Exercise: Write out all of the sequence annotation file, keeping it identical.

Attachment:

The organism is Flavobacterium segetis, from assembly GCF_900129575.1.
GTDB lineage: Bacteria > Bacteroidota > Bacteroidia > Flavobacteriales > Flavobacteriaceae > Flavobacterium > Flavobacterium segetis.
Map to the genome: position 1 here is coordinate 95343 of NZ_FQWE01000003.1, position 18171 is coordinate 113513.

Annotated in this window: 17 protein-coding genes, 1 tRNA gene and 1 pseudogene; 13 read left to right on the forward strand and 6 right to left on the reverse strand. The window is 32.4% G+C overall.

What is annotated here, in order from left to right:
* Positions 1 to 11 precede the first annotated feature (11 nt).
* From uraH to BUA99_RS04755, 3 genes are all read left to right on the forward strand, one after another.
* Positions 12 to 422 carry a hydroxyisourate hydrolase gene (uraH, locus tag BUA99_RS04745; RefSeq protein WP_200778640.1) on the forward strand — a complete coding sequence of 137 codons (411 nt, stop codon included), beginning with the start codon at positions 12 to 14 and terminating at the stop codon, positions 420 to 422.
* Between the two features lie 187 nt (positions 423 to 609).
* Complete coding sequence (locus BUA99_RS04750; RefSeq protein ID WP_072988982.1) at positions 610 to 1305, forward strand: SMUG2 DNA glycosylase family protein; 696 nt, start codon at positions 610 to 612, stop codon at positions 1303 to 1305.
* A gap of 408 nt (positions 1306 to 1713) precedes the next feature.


The organism is Flavobacterium segetis, from assembly GCF_900129575.1.
GTDB lineage: Bacteria > Bacteroidota > Bacteroidia > Flavobacteriales > Flavobacteriaceae > Flavobacterium > Flavobacterium segetis.
Map to the genome: position 1 here is coordinate 95343 of NZ_FQWE01000003.1, position 18171 is coordinate 113513.

Annotated in this window: 17 protein-coding genes, 1 tRNA gene and 1 pseudogene; 13 read left to right on the forward strand and 6 right to left on the reverse strand. The window is 32.4% G+C overall.

What is annotated here, in order from left to right:
* Positions 1 to 11 precede the first annotated feature (11 nt).
* From uraH to BUA99_RS04755, 3 genes are all read left to right on the forward strand, one after another.
* Positions 12 to 422 carry a hydroxyisourate hydrolase gene (uraH, locus tag BUA99_RS04745; RefSeq protein WP_200778640.1) on the forward strand — a complete coding sequence of 137 codons (411 nt, stop codon included), beginning with the start codon at positions 12 to 14 and terminating at the stop codon, positions 420 to 422.
* Between the two features lie 187 nt (positions 423 to 609).
* Complete coding sequence (locus BUA99_RS04750; RefSeq protein ID WP_072988982.1) at positions 610 to 1305, forward strand: SMUG2 DNA glycosylase family protein; 696 nt, start codon at positions 610 to 612, stop codon at positions 1303 to 1305.
* A gap of 408 nt (positions 1306 to 1713) precedes the next feature.